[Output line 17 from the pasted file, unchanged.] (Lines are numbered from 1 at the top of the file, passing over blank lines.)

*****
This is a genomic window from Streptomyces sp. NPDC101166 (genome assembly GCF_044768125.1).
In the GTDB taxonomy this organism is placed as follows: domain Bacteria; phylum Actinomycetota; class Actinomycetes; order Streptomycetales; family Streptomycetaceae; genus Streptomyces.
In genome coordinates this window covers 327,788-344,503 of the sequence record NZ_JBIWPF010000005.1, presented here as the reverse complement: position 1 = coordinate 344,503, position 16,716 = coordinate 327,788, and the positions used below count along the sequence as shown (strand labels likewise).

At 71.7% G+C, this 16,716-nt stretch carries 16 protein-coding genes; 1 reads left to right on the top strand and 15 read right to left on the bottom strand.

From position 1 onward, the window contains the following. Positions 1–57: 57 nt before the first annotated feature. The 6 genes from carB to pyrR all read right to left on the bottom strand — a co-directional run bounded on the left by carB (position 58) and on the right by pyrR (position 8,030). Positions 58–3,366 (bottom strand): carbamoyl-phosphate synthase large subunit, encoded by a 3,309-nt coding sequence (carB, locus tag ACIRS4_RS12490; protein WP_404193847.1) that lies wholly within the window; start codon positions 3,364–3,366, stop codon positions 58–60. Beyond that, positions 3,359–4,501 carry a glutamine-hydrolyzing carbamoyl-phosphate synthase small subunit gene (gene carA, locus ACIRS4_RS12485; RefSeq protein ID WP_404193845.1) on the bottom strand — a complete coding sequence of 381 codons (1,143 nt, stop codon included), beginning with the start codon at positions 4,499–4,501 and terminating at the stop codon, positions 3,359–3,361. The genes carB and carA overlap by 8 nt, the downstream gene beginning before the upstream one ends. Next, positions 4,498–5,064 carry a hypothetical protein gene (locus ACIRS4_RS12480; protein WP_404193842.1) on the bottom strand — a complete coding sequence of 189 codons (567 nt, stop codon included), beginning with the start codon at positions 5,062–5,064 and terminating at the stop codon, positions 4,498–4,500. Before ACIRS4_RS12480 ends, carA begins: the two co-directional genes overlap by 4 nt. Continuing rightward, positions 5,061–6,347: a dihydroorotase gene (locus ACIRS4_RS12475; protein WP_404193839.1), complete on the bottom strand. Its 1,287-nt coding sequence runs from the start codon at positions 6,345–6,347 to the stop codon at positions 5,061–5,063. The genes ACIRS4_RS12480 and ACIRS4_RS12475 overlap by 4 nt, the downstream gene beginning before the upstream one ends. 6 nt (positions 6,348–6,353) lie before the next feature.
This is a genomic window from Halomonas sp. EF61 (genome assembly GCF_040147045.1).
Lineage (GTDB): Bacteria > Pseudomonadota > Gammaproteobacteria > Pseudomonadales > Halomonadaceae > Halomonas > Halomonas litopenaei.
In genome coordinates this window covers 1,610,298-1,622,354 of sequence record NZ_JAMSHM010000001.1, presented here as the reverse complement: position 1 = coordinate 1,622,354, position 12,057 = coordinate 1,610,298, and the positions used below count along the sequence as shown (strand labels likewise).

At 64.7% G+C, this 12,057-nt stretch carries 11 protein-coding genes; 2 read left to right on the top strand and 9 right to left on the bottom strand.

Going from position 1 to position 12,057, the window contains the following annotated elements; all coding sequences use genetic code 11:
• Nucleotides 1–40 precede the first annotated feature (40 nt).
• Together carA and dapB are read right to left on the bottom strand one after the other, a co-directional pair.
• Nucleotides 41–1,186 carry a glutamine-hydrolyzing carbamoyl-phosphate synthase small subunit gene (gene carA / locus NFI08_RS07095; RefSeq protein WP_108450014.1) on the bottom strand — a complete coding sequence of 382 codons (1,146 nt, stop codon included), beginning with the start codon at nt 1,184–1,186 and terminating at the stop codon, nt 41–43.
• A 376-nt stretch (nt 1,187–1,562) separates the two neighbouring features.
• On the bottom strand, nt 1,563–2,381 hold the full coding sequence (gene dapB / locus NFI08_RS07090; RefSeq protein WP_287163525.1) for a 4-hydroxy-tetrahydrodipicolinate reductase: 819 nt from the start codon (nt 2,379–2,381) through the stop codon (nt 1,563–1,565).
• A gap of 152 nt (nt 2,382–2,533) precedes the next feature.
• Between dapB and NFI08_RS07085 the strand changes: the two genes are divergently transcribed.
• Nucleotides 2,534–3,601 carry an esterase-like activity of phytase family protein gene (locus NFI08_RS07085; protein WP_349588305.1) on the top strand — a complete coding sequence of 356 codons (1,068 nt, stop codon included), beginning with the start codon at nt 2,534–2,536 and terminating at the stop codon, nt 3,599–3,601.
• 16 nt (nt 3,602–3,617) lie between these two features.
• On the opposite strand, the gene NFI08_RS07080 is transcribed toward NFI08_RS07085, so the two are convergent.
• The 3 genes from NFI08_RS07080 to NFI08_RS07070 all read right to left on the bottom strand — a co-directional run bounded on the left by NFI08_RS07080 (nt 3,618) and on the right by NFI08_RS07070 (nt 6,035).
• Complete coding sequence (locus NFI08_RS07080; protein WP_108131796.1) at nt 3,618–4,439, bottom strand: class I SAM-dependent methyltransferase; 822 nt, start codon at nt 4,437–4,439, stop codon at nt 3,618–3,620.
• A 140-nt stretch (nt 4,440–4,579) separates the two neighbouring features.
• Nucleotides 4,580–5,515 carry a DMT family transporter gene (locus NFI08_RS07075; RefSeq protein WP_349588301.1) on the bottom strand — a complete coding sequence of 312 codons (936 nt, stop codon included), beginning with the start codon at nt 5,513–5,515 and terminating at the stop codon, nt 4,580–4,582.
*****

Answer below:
• Between dapB and NFI08_RS07085 the strand changes: the two genes are divergently transcribed.